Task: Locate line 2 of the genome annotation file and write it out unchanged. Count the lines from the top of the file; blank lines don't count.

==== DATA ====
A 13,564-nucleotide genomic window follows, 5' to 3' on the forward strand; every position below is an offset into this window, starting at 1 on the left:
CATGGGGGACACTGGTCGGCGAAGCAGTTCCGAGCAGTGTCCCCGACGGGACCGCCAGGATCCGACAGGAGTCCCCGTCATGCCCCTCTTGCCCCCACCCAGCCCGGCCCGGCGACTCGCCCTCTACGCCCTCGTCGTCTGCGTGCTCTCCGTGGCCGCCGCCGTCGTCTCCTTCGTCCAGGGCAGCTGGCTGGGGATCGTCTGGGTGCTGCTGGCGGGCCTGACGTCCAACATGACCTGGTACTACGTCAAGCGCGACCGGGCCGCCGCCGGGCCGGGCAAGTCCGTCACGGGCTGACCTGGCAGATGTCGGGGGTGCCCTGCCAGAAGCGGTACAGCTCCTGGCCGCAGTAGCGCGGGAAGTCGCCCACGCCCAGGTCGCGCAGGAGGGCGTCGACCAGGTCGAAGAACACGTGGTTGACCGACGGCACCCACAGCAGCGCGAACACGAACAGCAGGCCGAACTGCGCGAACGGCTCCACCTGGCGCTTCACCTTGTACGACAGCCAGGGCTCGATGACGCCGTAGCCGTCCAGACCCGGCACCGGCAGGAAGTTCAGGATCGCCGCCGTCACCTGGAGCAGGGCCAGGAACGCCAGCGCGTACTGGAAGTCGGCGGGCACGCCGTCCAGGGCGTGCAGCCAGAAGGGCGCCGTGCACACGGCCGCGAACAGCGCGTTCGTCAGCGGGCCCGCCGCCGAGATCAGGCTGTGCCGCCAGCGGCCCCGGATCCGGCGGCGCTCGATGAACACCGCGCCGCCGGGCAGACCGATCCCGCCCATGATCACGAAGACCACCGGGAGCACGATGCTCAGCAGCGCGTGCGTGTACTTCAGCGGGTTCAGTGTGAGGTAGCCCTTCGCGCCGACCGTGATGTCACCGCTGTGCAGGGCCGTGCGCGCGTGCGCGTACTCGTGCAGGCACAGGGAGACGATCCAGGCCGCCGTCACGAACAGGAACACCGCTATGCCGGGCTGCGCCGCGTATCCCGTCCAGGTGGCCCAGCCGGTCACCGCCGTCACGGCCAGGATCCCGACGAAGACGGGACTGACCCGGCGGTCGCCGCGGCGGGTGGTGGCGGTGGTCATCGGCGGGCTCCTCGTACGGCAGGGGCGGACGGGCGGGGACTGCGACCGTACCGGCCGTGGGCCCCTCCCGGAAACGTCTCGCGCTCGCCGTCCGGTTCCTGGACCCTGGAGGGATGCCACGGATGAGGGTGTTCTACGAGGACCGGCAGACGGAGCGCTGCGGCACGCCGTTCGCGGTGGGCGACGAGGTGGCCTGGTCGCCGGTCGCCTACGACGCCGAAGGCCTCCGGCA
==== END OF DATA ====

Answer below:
CATGGGGGACACTGGTCGGCGAAGCAGTTCCGAGCAGTGTCCCCGACGGGACCGCCAGGATCCGACAGGAGTCCCCGTCATGCCCCTCTTGCCCCCACCCAGCCCGGCCCGGCGACTCGCCCTCTACGCCCTCGTCGTCTGCGTGCTCTCCGTGGCCGCCGCCGTCGTCTCCTTCGTCCAGGGCAGCTGGCTGGGGATCGTCTGGGTGCTGCTGGCGGGCCTGACGTCCAACATGACCTGGTACTACGTCAAGCGCGACCGGGCCGCCGCCGGGCCGGGCAAGTCCGTCACGGGCTGACCTGGCAGATGTCGGGGGTGCCCTGCCAGAAGCGGTACAGCTCCTGGCCGCAGTAGCGCGGGAAGTCGCCCACGCCCAGGTCGCGCAGGAGGGCGTCGACCAGGTCGAAGAACACGTGGTTGACCGACGGCACCCACAGCAGCGCGAACACGAACAGCAGGCCGAACTGCGCGAACGGCTCCACCTGGCGCTTCACCTTGTACGACAGCCAGGGCTCGATGACGCCGTAGCCGTCCAGACCCGGCACCGGCAGGAAGTTCAGGATCGCCGCCGTCACCTGGAGCAGGGCCAGGAACGCCAGCGCGTACTGGAAGTCGGCGGGCACGCCGTCCAGGGCGTGCAGCCAGAAGGGCGCCGTGCACACGGCCGCGAACAGCGCGTTCGTCAGCGGGCCCGCCGCCGAGATCAGGCTGTGCCGCCAGCGGCCCCGGATCCGGCGGCGCTCGATGAACACCGCGCCGCCGGGCAGACCGATCCCGCCCATGATCACGAAGACCACCGGGAGCACGATGCTCAGCAGCGCGTGCGTGTACTTCAGCGGGTTCAGTGTGAGGTAGCCCTTCGCGCCGACCGTGATGTCACCGCTGTGCAGGGCCGTGCGCGCGTGCGCGTACTCGTGCAGGCACAGGGAGACGATCCAGGCCGCCGTCACGAACAGGAACACCGCTATGCCGGGCTGCGCCGCGTATCCCGTCCAGGTGGCCCAGCCGGTCACCGCCGTCACGGCCAGGATCCCGACGAAGACGGGACTGACCCGGCGGTCGCCGCGGCGGGTGGTGGCGGTGGTCATCGGCGGGCTCCTCGTACGGCAGGGGCGGACGGGCGGGGACTGCGACCGTACCGGCCGTGGGCCCCTCCCGGAAACGTCTCGCGCTCGCCGTCCGGTTCCTGGACCCTGGAGGGATGCCACGGATGAGGGTGTTCTACGAGGACCGGCAGACGGAGCGCTGCGGCACGCCGTTCGCGGTGGGCGACGAGGTGGCCTGGTCGCCGGTCGCCTACGACGCCGAAGGCCTCCGGCA